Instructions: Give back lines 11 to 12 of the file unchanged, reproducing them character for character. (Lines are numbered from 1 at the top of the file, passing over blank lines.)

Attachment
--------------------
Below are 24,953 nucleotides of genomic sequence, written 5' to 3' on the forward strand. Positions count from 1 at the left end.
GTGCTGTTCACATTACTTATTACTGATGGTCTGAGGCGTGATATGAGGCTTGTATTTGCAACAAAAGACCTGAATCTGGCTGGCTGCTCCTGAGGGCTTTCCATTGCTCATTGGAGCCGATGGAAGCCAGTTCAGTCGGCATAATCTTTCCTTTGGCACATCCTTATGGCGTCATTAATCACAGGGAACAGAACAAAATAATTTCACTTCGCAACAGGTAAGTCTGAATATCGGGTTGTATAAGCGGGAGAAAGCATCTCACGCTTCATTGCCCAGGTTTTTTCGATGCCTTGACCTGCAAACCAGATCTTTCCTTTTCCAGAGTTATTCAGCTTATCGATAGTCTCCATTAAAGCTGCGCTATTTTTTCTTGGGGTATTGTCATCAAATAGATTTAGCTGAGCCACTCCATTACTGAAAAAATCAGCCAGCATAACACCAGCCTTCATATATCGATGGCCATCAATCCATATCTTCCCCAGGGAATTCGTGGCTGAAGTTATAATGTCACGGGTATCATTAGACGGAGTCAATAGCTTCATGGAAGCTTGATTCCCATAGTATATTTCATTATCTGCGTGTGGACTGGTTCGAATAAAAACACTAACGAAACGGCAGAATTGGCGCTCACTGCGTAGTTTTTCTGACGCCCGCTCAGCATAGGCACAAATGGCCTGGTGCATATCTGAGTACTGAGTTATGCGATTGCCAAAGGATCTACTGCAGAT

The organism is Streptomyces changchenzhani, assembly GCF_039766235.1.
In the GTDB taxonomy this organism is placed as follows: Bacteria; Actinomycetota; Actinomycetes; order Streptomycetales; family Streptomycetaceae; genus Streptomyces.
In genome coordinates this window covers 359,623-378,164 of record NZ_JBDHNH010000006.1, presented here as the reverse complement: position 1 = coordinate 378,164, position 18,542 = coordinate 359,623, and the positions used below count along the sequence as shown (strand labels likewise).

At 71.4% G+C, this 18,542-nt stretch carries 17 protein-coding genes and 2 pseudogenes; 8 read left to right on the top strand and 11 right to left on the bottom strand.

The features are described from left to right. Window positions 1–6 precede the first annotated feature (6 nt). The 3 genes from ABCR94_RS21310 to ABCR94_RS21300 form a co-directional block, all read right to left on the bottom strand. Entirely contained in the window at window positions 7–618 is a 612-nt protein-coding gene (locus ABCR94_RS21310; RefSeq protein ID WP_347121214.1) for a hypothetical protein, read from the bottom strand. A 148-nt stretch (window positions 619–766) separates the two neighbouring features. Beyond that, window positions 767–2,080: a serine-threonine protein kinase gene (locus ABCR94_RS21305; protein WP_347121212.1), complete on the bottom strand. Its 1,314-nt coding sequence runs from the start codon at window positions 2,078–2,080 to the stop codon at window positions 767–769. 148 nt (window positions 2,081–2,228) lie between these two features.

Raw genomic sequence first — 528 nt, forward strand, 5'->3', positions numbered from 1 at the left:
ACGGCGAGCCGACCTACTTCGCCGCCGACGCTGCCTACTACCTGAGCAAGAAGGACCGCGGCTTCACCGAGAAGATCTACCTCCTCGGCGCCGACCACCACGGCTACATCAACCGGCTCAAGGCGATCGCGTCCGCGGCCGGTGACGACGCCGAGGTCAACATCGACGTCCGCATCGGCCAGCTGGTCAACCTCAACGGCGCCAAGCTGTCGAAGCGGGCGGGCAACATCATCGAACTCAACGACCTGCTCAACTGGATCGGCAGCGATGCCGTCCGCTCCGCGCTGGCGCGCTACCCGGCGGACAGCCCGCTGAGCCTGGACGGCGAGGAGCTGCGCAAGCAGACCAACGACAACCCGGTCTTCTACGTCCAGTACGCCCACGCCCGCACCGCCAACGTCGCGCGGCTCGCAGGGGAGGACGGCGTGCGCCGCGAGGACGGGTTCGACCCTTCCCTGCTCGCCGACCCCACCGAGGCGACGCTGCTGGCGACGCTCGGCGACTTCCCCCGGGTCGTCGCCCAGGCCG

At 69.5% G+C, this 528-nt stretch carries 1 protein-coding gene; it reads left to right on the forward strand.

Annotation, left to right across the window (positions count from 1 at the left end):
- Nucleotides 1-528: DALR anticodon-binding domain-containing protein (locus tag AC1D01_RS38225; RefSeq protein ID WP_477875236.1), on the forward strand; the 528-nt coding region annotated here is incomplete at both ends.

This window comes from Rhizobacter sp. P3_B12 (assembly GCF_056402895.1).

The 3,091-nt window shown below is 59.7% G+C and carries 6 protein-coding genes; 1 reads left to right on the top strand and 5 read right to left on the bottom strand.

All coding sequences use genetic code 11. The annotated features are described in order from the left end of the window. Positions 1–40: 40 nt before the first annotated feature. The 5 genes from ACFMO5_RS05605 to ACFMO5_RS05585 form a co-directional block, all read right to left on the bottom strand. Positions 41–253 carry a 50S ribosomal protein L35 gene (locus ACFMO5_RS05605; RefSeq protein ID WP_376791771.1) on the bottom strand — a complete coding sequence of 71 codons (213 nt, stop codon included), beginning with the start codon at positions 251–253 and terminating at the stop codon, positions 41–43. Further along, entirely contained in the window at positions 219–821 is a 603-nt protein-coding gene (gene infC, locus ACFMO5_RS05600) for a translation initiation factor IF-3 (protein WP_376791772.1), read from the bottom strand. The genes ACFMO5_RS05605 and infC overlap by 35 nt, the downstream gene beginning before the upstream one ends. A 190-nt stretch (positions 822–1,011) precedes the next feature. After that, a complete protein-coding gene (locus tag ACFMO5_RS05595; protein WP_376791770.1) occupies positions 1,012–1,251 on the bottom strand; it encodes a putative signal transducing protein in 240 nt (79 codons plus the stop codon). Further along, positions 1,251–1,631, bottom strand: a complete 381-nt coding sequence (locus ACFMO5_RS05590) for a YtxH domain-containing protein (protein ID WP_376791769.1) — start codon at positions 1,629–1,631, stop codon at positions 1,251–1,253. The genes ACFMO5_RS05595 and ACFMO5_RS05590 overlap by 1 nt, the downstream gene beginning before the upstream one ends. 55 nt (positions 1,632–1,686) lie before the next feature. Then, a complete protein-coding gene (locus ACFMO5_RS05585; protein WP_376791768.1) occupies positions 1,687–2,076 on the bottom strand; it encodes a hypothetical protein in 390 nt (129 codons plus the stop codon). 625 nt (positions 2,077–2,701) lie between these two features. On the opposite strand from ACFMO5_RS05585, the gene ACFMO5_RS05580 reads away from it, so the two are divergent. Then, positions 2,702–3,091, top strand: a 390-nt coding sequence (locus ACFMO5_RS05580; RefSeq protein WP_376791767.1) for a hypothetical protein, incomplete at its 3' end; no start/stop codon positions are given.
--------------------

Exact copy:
Annotation, left to right across the window (positions count from 1 at the left end):
- Nucleotides 1-528: DALR anticodon-binding domain-containing protein (locus tag AC1D01_RS38225; RefSeq protein ID WP_477875236.1), on the forward strand; the 528-nt coding region annotated here is incomplete at both ends.